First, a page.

7.   A Far Cry (5:28)
8.   Back In Town (4:07)
9.   Don't Call Me (4:53)
10. Love Under Fire (5:13)
11. The Voice Of Reason (5:34)
12. Aqua II (2:00)

Cool cover done by Rodney Matthews who has also done work for Veni Domine and Seventh Angel. I found this one used real cheap and decided to pick it up for three reasons: 1. the cover art, 2. Steve Howe is back and, 3. Savatage/Widowmaker guitar shredder Al Pitrelli plays lead and rhythm guitars. This is actually a pretty decent melodic AOR album. Noticeably missing is vocalist/bassist John Wetton, but to be honest, new vocalist John Payne gives this band new life. I might have to invest in 'Aria,' as John and Al play on that album as well.

Aria Asia - Aria (Mayhem) 1994

1.   Anytime (4:57)
2.   Are You Big Enough? (4:07)
3.   Desire (5:20)
4.   Summer (4:06)
5.   Sad Situation (3:59)
6.   Don't Cut The Wire (Brother) (5:19)
7.   Feels Like Love (4:49)
8.   Remembrance Day (4:18)
9.   Enough's Enough (4:37)
10. Military Man (4:10)
11. Aria (2:26)
12. Reality (4:26)

'Aria' was the band's second CD with vocalist John Payne. Back again is Al Pitelli (ex-Widowmaker) and drummer Michael Stugis (ex-21 Guns.) This disc is the second excellent progessive AOR disc in a row from Geoff Downes and his revolving door of musicians. I actually like 'Aria' and 'Aqua' better than anything the band did with John Wetton. Certainly these two platters are both less pop oriented. I guess without the big label pressure for a 'hit' song, the band is able to express themselves better.

Arena Asia - Arena (Resurgence) 1996

1.   Into The Arena (2:59)
2.   Arena (5:16)
3.   Heaven (5:17)
4.   Two Sides Of The Moon (5:22)
5.   The Day Before The War (9:08)
6.   Never (5:32)
7.   Falling (4:57)
8.   Words (5:18)
9.   U Bring Me Down (7:07)
10. Tell Me Why (5:14)
11. Turn it Around (4:28)
12. Bella Nova (3:10)

A new direction for Asia once again, and a welcome one at that. "Arena" is a softer, more melodic and more diverse album than anything that has come before. Downes' keyboards skim along the surface, rather than dominating the sound of the band and the upbeat, pop leanings of hits like "Only Time Will Tell" are also left behind for a more progressive rock sound. John Payne's voice is smoother and more relaxed, and really fit the direction the band took on this CD. "Arena" is also their most versatile album, expanding on musical styles not explored by the band before including rock, latin, fusion, symphonic, and pop. While I really liked the Asia of old, to be quite honest, I actually prefer this version of Asia. I must also make mention of the stellar cover art by Rodney Matthews. Quite the stunning cover, which stretches to the back cover as well. (thanks James)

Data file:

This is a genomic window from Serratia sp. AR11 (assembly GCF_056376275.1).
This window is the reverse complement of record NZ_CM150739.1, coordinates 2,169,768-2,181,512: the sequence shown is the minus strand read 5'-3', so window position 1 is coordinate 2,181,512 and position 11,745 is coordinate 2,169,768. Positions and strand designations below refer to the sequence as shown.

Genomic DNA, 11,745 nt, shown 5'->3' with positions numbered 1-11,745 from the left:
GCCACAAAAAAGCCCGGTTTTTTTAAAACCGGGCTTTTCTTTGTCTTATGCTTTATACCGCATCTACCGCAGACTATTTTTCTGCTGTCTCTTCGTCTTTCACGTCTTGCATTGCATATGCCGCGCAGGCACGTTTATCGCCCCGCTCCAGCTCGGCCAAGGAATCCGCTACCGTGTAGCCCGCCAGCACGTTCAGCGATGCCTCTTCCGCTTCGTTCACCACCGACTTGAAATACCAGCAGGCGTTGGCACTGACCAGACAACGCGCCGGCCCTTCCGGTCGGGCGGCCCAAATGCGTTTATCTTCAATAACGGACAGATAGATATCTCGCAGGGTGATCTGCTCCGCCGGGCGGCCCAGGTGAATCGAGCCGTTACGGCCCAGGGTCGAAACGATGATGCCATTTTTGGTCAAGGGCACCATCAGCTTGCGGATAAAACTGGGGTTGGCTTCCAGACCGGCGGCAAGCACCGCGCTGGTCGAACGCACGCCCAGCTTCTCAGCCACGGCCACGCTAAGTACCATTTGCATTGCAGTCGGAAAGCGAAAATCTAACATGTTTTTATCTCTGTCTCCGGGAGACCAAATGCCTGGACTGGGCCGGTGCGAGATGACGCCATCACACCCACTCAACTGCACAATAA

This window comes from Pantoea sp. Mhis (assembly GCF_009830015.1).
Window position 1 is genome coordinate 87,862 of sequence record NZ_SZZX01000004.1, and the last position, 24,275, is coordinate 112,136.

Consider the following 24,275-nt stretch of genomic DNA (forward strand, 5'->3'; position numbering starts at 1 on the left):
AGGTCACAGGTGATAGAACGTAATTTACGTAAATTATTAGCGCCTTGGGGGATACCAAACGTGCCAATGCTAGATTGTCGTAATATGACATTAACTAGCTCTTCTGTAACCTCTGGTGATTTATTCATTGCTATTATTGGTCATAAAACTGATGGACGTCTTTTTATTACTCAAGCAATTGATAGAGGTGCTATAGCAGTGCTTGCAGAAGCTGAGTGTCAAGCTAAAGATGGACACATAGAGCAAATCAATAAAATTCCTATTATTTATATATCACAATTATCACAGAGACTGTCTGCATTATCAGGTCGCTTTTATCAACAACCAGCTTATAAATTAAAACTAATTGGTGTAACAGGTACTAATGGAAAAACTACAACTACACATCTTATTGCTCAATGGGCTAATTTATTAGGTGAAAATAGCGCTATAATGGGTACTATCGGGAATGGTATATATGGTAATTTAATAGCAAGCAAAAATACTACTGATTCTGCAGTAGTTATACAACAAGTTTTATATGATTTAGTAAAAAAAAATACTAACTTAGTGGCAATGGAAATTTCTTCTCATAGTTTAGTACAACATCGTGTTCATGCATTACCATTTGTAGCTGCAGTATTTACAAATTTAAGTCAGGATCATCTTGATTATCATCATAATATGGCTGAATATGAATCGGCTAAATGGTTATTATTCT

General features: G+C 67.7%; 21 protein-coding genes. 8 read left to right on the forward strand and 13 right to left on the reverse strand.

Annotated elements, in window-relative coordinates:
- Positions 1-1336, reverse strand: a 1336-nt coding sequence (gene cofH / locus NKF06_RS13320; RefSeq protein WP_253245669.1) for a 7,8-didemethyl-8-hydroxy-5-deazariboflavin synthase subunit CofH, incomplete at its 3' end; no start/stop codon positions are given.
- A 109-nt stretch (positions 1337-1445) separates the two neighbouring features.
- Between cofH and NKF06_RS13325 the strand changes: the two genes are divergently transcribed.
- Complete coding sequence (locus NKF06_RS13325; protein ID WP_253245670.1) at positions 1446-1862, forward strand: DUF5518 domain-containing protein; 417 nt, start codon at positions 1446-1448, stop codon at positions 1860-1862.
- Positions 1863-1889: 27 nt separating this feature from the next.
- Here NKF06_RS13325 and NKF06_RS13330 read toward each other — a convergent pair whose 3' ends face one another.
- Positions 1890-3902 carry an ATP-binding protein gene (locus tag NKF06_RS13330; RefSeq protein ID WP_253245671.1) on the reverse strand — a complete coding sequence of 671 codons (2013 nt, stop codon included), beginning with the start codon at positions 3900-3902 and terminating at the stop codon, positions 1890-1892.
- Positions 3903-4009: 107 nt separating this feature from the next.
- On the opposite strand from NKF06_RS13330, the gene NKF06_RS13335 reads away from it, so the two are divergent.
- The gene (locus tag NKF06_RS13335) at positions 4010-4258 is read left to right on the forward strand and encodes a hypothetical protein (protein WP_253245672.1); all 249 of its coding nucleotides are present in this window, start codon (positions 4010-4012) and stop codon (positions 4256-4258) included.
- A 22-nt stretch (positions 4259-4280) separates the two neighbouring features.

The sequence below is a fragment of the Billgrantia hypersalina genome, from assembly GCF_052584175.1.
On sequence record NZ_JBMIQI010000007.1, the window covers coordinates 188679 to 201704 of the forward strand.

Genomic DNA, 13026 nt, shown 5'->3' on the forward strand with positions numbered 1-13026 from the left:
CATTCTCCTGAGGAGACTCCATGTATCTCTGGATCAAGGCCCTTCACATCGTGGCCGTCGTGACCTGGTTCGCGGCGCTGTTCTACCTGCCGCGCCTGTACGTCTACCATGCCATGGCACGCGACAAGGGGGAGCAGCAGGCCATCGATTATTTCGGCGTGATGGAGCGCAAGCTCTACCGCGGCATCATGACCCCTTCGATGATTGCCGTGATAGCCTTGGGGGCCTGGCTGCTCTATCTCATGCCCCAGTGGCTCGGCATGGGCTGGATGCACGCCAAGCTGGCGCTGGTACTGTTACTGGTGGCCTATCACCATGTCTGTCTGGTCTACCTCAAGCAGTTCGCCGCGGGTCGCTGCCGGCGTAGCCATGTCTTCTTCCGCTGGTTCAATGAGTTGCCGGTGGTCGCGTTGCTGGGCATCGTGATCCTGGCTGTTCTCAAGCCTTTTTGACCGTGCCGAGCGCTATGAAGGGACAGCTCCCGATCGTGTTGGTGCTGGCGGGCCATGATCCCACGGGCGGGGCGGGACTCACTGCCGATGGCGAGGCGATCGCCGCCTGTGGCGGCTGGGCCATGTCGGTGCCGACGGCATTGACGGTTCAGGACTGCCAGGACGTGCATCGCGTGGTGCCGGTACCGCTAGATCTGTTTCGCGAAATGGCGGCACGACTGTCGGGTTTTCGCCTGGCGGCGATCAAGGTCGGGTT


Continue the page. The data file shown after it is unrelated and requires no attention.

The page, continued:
Asia - Archiva 1 (Pavement) 1996

1. "Heart of Gold" (4:47)
2. "Tears" (4:59)
3. "Fight Against the Tide" (5:31)
4. "We Fall Apart" (4:58)
5. "The Mariner's Dream" [instrumental] (1:27)
6. "Boys from Diamond City" (5:43)
7. "A.L.O." (3:40)
8. "Reality" (4:29)
9. "I Can't Wait a Lifetime" (3:25)
10. "Dusty Road" (4:30)
11. "I Believe" (3:43)
12. "Ginger" [instrumental] (2:04)

A cool 'archives' collection of unreleased b-side material including a cool Steve Howe instrumental called 'Ginger.' As with most of the John Payne era material, the sound is a nice mix of pop rock and progressive rock. John's vocals are perfect for this stuff and he is obviously a decent guitarist too, since he played guitar on much of this disc. There are several other guitarists who make an appearance on this compilation as well, including Thin Lizzy's Scott Gorham (track 6), ex-Widowmaker / Savatage guitarist Al Pitrelli (tracks 1 & 8) and as mentioned Steve Howe on track 12. The material was recorded and spans a time frame from 1988 to 1996, but amazingly does not sound slapped together. Apparently the entire disc was mixed at the same time in 1996. The cover art is once again by Rodney Matthews, who also did the exceptional Aqua cover.

When my friend James contacted me regarding this album, I wasn't sure exactly what it was, so I got online and checked out AMG's reviews. It's odd that they have two reviews, one for the Resurgent Records release which received four out five stars. The other is for the Pavement release which was only given two and a half stars. What's odd about it is that they are the same releases but on different record companies. Just goes to show you, you have to listen for yourself, never trust a review. One man's garbage is another man's treasure. Certainly this disc contains a nice collection of treasures, especially the epic "Boys from Diamond City" and Steve Howe's "Ginger

Aura Asia - Aura (Windstorm) 2001

1. Awake (6:08)
2. Wherever You Are (5:14)
3. Ready To Go Home (4:50)
4. The Last Time (4:56)
5. Forgive Me (5:26)
6. Kings Of The Day (6:51)
7. On The Coldest Day In Hell (6:25)
8. Free (8:51)
9. You're The Stranger (6:05)
10. The Longest Night (5:28)
11. Aura [instrumental] (4:14)
Bonus Tracks:
12. Under The Gun (4:48)
13. Come Make My Day (5:01)
14. Hands Of Time (5:23)